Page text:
“Even though the reason for taking the photographs was science, the result shows the enormous beauty of nature.” -Miloslav Druckmuller, eclipse photographer
During those moments of totality, the Sun is eclipsed by a new Moon, with the latter’s shadow falling onto Earth. From within that shadow, the Sun’s disk is blocked entirely, revealing a slew of fainter objects: stars, planets, and the Sun’s corona, all of which cannot normally be seen during the day. Yet one object even brighter than all the stars — the new Moon — will remain invisible throughout the eclipse.
The Sun’s atmosphere is not confined to the photosphere or even the corona, but rather extends out for millions of miles in space, even under non-flare or ejection conditions. Thanks to the masking technology of the coronagraph, we can view it from either Earth or space. Image credit: NASA’s Solar Terrestrial Relations Observatory.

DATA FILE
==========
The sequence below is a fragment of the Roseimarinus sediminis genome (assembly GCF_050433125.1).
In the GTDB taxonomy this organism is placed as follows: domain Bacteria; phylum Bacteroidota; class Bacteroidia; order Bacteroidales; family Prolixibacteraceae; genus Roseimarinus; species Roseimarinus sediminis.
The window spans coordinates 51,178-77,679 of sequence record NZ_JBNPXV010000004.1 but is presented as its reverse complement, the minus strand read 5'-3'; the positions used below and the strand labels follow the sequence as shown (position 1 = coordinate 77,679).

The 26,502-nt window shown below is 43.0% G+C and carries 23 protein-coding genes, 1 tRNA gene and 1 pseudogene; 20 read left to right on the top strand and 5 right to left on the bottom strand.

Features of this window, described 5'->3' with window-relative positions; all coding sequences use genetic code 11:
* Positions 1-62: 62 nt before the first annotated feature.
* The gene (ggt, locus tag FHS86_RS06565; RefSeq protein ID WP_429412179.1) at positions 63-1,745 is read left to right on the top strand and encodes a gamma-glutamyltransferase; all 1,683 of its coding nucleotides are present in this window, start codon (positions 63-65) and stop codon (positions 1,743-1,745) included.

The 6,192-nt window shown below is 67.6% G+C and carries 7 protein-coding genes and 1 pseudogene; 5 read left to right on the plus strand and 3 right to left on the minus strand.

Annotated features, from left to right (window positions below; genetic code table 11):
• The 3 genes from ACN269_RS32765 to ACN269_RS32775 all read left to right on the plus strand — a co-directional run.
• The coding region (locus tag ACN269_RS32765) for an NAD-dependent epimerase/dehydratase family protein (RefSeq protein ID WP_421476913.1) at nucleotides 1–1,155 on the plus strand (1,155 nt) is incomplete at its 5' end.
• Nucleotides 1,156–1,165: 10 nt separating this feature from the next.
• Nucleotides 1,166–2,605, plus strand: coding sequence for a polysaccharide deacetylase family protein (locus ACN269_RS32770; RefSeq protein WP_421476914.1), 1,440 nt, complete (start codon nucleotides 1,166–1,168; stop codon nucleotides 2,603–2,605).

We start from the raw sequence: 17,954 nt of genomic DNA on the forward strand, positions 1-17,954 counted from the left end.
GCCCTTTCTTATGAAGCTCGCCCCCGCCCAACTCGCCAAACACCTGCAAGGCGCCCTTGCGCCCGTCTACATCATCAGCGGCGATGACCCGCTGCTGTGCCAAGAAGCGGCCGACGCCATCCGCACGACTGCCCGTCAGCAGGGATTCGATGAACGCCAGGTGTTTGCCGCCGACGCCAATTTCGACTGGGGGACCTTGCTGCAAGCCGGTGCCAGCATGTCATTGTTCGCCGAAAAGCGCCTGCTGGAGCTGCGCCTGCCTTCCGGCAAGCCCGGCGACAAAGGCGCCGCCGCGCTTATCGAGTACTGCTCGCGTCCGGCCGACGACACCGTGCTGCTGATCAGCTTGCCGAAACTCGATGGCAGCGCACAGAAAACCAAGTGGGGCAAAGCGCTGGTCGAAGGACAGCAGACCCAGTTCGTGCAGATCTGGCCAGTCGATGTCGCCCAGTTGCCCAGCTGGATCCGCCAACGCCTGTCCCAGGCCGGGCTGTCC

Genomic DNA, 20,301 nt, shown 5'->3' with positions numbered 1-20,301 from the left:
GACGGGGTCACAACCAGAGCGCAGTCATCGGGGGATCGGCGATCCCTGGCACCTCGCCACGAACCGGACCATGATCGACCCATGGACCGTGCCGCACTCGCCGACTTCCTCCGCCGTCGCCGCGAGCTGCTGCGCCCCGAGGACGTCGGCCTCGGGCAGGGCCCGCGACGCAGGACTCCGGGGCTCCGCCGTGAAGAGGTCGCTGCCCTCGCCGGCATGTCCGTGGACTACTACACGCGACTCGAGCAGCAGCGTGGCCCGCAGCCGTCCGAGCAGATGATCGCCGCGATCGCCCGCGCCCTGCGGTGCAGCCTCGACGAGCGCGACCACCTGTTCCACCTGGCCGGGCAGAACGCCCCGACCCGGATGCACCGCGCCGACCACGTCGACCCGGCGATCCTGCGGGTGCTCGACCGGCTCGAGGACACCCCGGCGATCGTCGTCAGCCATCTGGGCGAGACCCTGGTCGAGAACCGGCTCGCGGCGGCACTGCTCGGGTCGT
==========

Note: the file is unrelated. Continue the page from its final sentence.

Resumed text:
Despite the Moon acting as the ultimate coronagraph, blocking out 100% of the Sun’s light, and despite the full Earth reflecting its light back onto the Moon, you won’t be able to see the lunar surface at all. Why is that? It’s the relative brightness of something very close by: the solar corona. ...